'Imported lifestyles' detrimental
A social activist says Namibia's development model is replacing heritage.
31 July 2019 | Cultural
He says the current development model replaces Namibian heritage with imported lifestyles, which is in contradiction of the theory that implies that development must not replace heritage and the way people live, while bringing modernisation.
Hamwaalwa said the proclamation of townships in communal areas in many northern parts of the country is one example of this.
“Who says the Eurocentric lifestyle of living is what all Namibians want? Who says development is only when you live on serviced and proclaimed township land?” Hamwaalwa questioned. He said residents are forced to leave their traditional homesteads to pave the way for so-called development. He said some people have been using the land for food production for many years, but later they are forced to move so townships can be developed. “Moving residents from their land in the name of development is not only affecting people's livelihoods; it is also disrupting their heritage and cultural practices and norms. In most cases, land owners in the proclaimed areas are not compensated fully, but are only given peanuts to vacate the land they have been living on their whole lives, and they do not have anywhere else to find such land,” said Hamwaalwa.
“If they refuse to move from their piece of land to pave the way for so-called development, they will be labelled as anti-development, and local authorities use all possible means to make sure they take such land, and this is by means of introducing payments for municipal services.”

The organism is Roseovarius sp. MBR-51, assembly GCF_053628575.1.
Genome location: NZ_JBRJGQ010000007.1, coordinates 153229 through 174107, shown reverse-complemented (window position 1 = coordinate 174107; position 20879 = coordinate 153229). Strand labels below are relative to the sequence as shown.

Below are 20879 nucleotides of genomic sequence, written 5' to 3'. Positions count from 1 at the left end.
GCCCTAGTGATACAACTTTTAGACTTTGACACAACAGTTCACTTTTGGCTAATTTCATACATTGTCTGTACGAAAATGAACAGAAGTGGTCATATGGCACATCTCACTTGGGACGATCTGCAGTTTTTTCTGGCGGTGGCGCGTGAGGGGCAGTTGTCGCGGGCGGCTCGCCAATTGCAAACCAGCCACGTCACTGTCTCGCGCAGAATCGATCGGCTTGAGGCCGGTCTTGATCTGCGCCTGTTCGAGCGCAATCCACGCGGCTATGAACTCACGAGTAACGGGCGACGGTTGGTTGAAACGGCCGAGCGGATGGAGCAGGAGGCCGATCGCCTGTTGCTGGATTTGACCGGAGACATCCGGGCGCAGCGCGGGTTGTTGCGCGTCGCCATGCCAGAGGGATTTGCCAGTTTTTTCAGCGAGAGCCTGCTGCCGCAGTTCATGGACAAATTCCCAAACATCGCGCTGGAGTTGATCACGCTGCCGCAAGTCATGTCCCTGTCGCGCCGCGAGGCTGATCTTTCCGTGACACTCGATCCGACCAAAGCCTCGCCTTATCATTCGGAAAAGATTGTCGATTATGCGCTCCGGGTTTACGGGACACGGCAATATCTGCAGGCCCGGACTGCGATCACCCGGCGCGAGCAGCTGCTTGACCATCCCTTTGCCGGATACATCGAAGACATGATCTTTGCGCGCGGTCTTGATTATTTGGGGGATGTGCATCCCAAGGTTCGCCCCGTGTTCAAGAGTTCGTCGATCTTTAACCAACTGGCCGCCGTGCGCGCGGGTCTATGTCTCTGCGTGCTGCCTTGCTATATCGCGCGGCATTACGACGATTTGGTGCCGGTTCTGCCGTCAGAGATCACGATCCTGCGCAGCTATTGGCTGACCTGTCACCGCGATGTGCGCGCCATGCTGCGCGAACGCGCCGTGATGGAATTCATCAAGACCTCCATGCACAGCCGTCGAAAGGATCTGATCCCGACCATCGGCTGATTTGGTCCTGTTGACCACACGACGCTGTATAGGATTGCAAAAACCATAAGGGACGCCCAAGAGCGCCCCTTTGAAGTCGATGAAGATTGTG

Hamwaalwa said during his visits the Northern Communal Areas, many places are earmarked for proclamations. He said many people who kept animals or cultivated land at their houses have to stop this because it is against local authority regulations
“Now that people's productive land has been taken away, this is being replaced with institutions such as the poverty eradication ministry, to make sure that people are not doing anything, but they are being spoon-fed.
“This is not development, because it does not recognise the needs and desires of local people. We do not need to entirely emulate what other nations in the world are doing, without thoroughly analysing the effects and endangerment of our own environment,” Hamwaalwa said.
The poverty eradication ministry has introduced a Food Bank programme to feed poor households in urban areas.
Hamwaalwa added that Africans, particularly Namibians, should localise their own development agenda.